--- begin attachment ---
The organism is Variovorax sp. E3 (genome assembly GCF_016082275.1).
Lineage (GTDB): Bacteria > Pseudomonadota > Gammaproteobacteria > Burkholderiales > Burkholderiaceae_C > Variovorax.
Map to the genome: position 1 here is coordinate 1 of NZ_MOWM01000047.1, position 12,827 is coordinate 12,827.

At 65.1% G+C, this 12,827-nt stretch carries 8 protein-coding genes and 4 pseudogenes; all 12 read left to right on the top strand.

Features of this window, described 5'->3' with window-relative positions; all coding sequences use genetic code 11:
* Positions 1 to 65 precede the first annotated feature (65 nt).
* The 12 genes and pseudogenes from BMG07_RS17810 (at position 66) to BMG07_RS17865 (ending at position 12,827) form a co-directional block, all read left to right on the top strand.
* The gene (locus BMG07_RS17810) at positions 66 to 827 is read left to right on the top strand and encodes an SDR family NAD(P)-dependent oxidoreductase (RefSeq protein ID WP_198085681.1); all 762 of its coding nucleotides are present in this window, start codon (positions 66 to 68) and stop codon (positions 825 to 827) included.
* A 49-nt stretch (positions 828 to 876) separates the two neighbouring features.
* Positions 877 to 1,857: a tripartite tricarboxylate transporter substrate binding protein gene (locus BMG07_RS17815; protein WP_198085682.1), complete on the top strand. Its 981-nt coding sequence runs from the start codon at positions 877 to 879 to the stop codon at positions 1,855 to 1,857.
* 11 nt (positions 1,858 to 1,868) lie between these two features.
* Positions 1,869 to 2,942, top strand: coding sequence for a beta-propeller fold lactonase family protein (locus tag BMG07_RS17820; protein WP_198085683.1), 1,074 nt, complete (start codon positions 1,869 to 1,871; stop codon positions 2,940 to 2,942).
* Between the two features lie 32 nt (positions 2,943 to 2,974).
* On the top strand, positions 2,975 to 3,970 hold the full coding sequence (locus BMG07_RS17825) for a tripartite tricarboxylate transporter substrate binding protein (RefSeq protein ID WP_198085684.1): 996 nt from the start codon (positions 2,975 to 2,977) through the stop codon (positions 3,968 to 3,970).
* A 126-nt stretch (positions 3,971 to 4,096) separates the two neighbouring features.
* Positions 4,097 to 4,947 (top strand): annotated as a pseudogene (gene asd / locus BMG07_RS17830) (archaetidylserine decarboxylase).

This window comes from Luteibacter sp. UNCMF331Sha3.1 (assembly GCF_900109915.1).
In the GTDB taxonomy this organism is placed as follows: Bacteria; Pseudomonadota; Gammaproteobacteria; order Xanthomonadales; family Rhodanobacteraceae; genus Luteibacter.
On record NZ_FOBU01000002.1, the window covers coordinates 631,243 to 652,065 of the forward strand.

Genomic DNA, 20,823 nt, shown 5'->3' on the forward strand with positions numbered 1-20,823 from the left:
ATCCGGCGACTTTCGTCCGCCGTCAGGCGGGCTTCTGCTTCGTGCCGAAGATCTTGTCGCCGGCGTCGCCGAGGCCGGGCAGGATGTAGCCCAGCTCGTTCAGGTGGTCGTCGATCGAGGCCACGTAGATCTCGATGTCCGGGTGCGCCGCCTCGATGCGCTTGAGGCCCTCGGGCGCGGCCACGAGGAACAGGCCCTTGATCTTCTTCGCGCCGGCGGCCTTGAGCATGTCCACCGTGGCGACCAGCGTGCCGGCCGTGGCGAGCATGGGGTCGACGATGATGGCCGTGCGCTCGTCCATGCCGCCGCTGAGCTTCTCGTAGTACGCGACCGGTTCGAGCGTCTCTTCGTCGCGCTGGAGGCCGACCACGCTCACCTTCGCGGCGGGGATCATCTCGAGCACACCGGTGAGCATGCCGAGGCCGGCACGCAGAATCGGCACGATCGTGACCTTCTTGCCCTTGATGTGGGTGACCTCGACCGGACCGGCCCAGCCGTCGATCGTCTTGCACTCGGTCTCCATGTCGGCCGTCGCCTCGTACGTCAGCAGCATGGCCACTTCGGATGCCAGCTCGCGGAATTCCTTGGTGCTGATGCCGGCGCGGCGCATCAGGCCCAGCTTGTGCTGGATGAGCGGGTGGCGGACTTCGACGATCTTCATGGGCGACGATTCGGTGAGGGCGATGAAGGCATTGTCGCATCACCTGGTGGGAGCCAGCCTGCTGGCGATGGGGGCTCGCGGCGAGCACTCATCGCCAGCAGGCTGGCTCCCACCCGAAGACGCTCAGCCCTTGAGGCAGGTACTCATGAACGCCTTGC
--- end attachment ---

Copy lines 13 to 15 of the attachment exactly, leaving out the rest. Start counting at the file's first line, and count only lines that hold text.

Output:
* Between the two features lie 32 nt (positions 2,943 to 2,974).
* On the top strand, positions 2,975 to 3,970 hold the full coding sequence (locus BMG07_RS17825) for a tripartite tricarboxylate transporter substrate binding protein (RefSeq protein ID WP_198085684.1): 996 nt from the start codon (positions 2,975 to 2,977) through the stop codon (positions 3,968 to 3,970).
* A 126-nt stretch (positions 3,971 to 4,096) separates the two neighbouring features.